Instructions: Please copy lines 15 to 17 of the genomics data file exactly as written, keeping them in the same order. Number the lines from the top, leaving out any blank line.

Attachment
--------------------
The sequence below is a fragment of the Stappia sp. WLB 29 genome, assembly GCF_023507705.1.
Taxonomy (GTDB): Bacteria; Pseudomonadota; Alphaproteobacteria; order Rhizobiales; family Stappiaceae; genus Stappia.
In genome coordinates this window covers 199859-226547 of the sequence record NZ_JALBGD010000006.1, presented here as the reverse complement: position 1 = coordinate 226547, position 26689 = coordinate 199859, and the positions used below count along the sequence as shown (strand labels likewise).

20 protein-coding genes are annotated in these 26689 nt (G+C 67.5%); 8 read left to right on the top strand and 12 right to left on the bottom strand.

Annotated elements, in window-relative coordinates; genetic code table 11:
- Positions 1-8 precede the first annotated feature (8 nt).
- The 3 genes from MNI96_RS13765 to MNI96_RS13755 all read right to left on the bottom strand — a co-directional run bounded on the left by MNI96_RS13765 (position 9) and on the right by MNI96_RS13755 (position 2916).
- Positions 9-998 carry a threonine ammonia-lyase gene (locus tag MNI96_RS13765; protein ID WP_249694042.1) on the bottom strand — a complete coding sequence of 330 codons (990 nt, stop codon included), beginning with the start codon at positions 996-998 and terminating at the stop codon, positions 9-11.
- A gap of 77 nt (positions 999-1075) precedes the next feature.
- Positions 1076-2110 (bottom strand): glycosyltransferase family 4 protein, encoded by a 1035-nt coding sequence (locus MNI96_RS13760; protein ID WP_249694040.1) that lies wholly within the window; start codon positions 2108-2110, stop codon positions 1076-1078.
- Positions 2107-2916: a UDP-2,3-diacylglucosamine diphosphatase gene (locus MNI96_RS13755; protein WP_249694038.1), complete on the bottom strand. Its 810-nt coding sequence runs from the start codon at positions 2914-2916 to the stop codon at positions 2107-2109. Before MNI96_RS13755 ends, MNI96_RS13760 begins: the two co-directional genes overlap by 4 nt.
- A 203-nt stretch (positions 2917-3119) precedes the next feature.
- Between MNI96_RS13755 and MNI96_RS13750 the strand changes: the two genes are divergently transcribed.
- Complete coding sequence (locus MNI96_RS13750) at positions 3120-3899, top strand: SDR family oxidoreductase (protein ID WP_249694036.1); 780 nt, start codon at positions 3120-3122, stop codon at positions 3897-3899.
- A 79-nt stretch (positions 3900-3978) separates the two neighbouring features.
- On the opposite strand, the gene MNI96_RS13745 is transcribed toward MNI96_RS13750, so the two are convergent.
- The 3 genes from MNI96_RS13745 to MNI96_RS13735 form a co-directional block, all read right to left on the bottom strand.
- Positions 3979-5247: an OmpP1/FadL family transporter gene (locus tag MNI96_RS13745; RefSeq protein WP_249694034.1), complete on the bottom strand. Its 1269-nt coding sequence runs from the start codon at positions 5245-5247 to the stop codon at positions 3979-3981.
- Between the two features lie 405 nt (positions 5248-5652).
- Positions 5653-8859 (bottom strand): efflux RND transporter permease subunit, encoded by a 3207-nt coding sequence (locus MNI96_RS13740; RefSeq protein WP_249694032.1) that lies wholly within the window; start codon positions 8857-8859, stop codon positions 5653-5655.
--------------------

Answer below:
- A 79-nt stretch (positions 3900-3978) separates the two neighbouring features.
- On the opposite strand, the gene MNI96_RS13745 is transcribed toward MNI96_RS13750, so the two are convergent.
- The 3 genes from MNI96_RS13745 to MNI96_RS13735 form a co-directional block, all read right to left on the bottom strand.